An Appraisal of Aquinas’ First Way: Formalization (Part 2)

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In Part 1 of this series, we introduced Aquinas’ argument from motion and provided some textual exegesis. Given the aforementioned exegesis and explanation, Aquinas’ argument from change can be formalized as follows:

P1: Some things change (i.e. there are changes).

P2: But change is the reduction of potential to actual (i.e. the actualization of potential).

P3 (P1, P2): Therefore, some things reduce from potential to actual.

P4: Whatever reduces from potential to actual is actualized by some other actually existent thing.

P5 (P3, P4): Therefore, some things are actualized by some other actually existent things.

P6: If some things are actualized by some other actually existent things, then there are chains of changes (i.e. one thing changed by another, in turn changed by another, and so on).

P7 (P5, P6): Therefore, there are chains of changes.

P8: If chains of changes were infinitely long, then there would be no first member in the series of changes.

P9: But if there were no first member in the series of changes, there would be no subsequent changes.

P10: But if some things change, then there are subsequent changes.

P11 (P1, P10): Therefore, there are subsequent changes.

P12 (P8, P9, P11): Therefore, it is not the case that chains of changes are infinitely long.

P13: If it is not the case that chains of changes are infinitely long, then such chains terminate in one first member (the unchanged changer or unactualized actualizer).

P14: If such chains terminate in one first member (the unchanged changer or unactualized actualizer), then God exists.

P15 (P12, P13, P14): Therefore, God exists.

Although Aquinas did not, of course, make every such step explicit in his presentation of the argument, all are either implicit in what he writes or are relatively unobjectionable fillers that are necessary for the argument’s validity. The formalized version of Aquinas’ argument, as stated above, is valid. P3 follows by substitution, with the premises in parenthesis as the sub-premises. P5 follows by universal instantiation. P7 and P11 follow by modus ponens. P12 follows by transitivity and modus tollens, and P15 follows by transitivity and modus ponens. It remains to be seen, however, whether the argument is sound. It is to this question that I shall turn in the next part of the series.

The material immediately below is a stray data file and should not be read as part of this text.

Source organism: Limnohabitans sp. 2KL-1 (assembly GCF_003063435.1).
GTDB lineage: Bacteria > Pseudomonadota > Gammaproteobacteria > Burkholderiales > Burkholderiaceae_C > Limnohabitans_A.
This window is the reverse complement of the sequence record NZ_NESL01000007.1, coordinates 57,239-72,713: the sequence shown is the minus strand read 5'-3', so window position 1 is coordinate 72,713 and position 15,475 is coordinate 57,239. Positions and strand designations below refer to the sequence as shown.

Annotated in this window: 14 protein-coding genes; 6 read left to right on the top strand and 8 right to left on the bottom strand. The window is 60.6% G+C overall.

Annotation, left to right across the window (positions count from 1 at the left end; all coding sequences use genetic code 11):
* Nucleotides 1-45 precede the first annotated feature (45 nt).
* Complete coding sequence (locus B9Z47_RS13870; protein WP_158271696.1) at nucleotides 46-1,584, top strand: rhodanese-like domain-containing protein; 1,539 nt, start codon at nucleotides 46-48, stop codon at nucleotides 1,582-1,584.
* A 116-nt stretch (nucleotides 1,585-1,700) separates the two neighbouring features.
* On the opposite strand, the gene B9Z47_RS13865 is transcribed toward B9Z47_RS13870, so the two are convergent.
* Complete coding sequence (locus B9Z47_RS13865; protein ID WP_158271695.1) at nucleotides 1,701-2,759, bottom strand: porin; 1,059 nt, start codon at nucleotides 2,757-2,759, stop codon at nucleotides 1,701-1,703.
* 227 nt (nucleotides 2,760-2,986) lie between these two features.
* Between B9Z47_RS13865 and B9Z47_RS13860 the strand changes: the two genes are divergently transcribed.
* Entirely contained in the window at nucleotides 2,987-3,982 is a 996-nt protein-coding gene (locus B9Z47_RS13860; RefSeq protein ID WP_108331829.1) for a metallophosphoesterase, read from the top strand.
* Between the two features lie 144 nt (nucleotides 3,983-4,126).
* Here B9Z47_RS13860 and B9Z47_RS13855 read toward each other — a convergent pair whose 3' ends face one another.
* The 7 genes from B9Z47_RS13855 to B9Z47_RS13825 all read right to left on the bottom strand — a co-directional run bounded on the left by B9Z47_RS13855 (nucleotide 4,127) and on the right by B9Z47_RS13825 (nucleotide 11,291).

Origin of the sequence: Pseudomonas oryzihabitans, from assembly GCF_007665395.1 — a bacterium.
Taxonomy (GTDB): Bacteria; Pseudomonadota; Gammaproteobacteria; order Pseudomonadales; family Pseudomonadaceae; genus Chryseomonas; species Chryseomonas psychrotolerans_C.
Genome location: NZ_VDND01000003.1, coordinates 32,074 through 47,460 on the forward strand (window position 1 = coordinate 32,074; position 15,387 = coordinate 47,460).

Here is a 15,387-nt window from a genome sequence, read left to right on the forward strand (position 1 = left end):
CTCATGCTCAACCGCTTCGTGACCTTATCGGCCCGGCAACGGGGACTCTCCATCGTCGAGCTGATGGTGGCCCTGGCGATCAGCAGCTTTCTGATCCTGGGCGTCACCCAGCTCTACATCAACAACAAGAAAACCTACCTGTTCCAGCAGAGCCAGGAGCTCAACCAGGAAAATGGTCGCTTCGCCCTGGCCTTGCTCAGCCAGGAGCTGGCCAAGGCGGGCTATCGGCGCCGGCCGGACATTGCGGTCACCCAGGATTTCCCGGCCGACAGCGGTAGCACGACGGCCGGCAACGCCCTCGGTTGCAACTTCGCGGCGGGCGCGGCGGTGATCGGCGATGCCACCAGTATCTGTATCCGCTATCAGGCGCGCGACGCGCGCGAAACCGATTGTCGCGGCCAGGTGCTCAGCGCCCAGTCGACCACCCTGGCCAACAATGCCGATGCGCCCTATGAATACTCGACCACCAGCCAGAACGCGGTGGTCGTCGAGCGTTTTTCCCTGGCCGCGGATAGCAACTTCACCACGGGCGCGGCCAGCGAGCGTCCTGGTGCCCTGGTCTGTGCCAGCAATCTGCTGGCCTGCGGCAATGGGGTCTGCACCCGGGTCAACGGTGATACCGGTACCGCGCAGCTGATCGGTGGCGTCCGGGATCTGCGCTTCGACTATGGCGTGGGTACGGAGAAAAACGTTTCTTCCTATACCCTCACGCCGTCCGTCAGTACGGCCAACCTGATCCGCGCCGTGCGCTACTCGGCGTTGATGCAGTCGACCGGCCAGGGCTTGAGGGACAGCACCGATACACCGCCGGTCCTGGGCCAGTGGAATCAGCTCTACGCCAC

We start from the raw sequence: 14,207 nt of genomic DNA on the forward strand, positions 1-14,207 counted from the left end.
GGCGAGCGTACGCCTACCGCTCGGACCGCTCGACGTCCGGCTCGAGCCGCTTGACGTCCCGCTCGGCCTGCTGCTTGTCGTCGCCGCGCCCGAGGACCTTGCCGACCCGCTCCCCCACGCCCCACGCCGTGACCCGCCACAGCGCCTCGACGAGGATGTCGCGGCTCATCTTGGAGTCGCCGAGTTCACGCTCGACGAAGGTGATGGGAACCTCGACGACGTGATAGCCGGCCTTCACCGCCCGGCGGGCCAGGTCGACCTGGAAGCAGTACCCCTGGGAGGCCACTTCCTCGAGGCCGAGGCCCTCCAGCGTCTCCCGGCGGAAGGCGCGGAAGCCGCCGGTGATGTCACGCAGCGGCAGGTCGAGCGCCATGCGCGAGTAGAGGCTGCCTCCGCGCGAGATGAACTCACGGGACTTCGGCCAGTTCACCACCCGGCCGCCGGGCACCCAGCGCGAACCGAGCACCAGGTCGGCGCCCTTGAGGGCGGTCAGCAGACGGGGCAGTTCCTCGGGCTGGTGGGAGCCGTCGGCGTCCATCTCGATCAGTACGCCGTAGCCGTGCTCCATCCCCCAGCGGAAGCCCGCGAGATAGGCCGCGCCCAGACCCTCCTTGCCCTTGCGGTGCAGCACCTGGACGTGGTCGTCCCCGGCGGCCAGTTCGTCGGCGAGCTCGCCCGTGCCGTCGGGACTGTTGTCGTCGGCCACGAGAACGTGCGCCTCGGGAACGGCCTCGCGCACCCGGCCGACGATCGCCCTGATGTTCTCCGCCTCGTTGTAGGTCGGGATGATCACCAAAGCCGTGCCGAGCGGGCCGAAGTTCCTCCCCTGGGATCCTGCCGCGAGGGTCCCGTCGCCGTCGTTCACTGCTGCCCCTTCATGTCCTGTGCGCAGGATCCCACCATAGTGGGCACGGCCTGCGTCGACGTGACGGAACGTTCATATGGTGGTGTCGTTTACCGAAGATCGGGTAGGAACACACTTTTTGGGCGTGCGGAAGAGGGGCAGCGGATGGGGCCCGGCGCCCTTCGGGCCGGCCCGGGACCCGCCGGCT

Author: Joe

Email: NaturalisticallyInclined@gmail.com

10 thoughts on “An Appraisal of Aquinas’ First Way: Formalization (Part 2)

  1. Pingback: An Appraisal of Aquinas’ First Way: Externalism Contra Act and Potency? (Part 3) – Majesty of Reason

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  8. Thank you so much for this thoughtful analysis. The main problem I see with Aquinas’ argument, as revealed by the way you unpacked it, is in the following premises:

    P8: If chains of changes were infinitely long, then there would be no first member in the series of changes.

    P9: But if there were no first member in the series of changes, there would be no subsequent changes.

    These together reduce to: If chains of changes were infinitely long, there would be no subsequent changes.

    I don’t see why this is the case. For every change, you can cite a previous change which caused it, and a prior change before that which caused it, ad infinitum. I see no logical problem with the idea of an infinite regress of causes.

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    • Thanks for the lovely comment! So, a quick clarification: I’m not a Spinozist. I just like Spinoza’s quote about the majesty of reason 🙂

      So, with that being said, I don’t commit to there being one thing in existence. And so my views allow for multiple abstracta. (I’m not exactly 100% sold on realism, but I very tentatively lean towards it; and I think, very tentatively again, that a kind of contemporary analytic platonic realism is one of more plausible versions of realism.)

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  9. Both Paul Edwards (see his article, The Cosmological Argument, reprinted in Critiques of God, Ed. Peter Angeles) and William Rowe (see his book, The Cosmological Argument) have offered powerful critiques of this argument. In particular, its conclusion that infinite chains of causes are impossible is fallacious and based on circular reasoning (P8 and P9).

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